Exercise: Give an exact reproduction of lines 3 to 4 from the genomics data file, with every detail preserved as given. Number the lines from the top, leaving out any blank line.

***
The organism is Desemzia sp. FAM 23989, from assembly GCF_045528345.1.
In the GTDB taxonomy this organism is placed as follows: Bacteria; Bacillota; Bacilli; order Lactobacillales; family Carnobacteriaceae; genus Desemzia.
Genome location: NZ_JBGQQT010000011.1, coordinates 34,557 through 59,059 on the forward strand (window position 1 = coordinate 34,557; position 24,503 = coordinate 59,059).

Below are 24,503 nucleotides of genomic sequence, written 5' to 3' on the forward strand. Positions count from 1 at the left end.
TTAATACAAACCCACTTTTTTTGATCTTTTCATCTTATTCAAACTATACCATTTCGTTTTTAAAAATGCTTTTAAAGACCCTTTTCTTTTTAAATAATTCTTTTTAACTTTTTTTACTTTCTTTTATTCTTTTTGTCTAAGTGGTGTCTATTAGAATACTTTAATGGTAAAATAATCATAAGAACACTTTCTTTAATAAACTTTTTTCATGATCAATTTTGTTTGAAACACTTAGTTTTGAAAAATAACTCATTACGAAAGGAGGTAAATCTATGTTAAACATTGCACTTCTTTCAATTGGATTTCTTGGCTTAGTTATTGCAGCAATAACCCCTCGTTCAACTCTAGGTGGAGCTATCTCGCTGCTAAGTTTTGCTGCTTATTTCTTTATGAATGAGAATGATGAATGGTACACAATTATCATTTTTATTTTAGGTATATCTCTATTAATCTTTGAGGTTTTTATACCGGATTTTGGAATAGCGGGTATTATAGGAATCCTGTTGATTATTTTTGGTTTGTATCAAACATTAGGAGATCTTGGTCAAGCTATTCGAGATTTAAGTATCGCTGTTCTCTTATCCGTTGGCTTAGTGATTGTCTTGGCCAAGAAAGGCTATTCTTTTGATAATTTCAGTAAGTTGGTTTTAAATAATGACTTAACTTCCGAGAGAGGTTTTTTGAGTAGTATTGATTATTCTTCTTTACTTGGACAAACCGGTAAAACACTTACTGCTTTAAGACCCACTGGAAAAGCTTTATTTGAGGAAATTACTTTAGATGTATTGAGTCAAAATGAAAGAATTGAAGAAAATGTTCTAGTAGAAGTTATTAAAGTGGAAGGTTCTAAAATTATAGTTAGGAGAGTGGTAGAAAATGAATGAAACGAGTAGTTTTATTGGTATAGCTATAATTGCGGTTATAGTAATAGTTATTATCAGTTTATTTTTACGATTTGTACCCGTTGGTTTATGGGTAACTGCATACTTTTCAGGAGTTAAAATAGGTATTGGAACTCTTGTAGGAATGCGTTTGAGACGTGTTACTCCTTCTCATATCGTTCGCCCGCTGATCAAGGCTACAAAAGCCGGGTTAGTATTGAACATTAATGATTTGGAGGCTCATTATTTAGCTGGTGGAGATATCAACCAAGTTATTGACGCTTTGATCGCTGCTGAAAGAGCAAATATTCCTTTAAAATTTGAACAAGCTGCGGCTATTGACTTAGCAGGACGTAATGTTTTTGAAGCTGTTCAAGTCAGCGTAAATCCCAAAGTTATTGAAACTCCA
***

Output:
Genome location: NZ_JBGQQT010000011.1, coordinates 34,557 through 59,059 on the forward strand (window position 1 = coordinate 34,557; position 24,503 = coordinate 59,059).

Below are 24,503 nucleotides of genomic sequence, written 5' to 3' on the forward strand. Positions count from 1 at the left end.